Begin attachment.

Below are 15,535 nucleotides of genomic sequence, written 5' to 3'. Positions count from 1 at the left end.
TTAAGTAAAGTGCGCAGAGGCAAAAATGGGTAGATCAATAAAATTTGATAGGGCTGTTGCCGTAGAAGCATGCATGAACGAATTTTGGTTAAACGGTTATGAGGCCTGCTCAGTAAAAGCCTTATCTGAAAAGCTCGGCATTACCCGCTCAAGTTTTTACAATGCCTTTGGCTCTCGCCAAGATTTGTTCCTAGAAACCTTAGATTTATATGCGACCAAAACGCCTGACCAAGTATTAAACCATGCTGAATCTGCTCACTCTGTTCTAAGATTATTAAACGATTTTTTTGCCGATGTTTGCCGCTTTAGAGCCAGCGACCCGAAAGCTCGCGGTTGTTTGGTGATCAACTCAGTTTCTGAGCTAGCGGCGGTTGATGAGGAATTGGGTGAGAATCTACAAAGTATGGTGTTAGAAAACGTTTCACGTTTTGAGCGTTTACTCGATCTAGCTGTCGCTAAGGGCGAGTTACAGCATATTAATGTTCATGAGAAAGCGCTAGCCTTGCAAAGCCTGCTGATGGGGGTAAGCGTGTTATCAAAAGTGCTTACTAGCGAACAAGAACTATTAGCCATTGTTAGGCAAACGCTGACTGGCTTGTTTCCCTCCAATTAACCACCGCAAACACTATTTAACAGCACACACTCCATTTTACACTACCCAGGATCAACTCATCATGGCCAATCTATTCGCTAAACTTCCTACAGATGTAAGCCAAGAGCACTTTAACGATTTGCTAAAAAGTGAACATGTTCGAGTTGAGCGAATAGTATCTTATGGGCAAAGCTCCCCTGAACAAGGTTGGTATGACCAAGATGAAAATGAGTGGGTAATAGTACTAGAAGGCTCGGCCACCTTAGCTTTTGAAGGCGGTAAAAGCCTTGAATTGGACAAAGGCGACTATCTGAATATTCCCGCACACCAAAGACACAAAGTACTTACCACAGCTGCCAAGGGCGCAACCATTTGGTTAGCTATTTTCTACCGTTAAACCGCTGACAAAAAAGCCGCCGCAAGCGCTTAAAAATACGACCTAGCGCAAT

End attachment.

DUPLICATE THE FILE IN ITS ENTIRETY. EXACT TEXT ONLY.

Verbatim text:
Below are 15,535 nucleotides of genomic sequence, written 5' to 3'. Positions count from 1 at the left end.
TTAAGTAAAGTGCGCAGAGGCAAAAATGGGTAGATCAATAAAATTTGATAGGGCTGTTGCCGTAGAAGCATGCATGAACGAATTTTGGTTAAACGGTTATGAGGCCTGCTCAGTAAAAGCCTTATCTGAAAAGCTCGGCATTACCCGCTCAAGTTTTTACAATGCCTTTGGCTCTCGCCAAGATTTGTTCCTAGAAACCTTAGATTTATATGCGACCAAAACGCCTGACCAAGTATTAAACCATGCTGAATCTGCTCACTCTGTTCTAAGATTATTAAACGATTTTTTTGCCGATGTTTGCCGCTTTAGAGCCAGCGACCCGAAAGCTCGCGGTTGTTTGGTGATCAACTCAGTTTCTGAGCTAGCGGCGGTTGATGAGGAATTGGGTGAGAATCTACAAAGTATGGTGTTAGAAAACGTTTCACGTTTTGAGCGTTTACTCGATCTAGCTGTCGCTAAGGGCGAGTTACAGCATATTAATGTTCATGAGAAAGCGCTAGCCTTGCAAAGCCTGCTGATGGGGGTAAGCGTGTTATCAAAAGTGCTTACTAGCGAACAAGAACTATTAGCCATTGTTAGGCAAACGCTGACTGGCTTGTTTCCCTCCAATTAACCACCGCAAACACTATTTAACAGCACACACTCCATTTTACACTACCCAGGATCAACTCATCATGGCCAATCTATTCGCTAAACTTCCTACAGATGTAAGCCAAGAGCACTTTAACGATTTGCTAAAAAGTGAACATGTTCGAGTTGAGCGAATAGTATCTTATGGGCAAAGCTCCCCTGAACAAGGTTGGTATGACCAAGATGAAAATGAGTGGGTAATAGTACTAGAAGGCTCGGCCACCTTAGCTTTTGAAGGCGGTAAAAGCCTTGAATTGGACAAAGGCGACTATCTGAATATTCCCGCACACCAAAGACACAAAGTACTTACCACAGCTGCCAAGGGCGCAACCATTTGGTTAGCTATTTTCTACCGTTAAACCGCTGACAAAAAAGCCGCCGCAAGCGCTTAAAAATACGACCTAGCGCAAT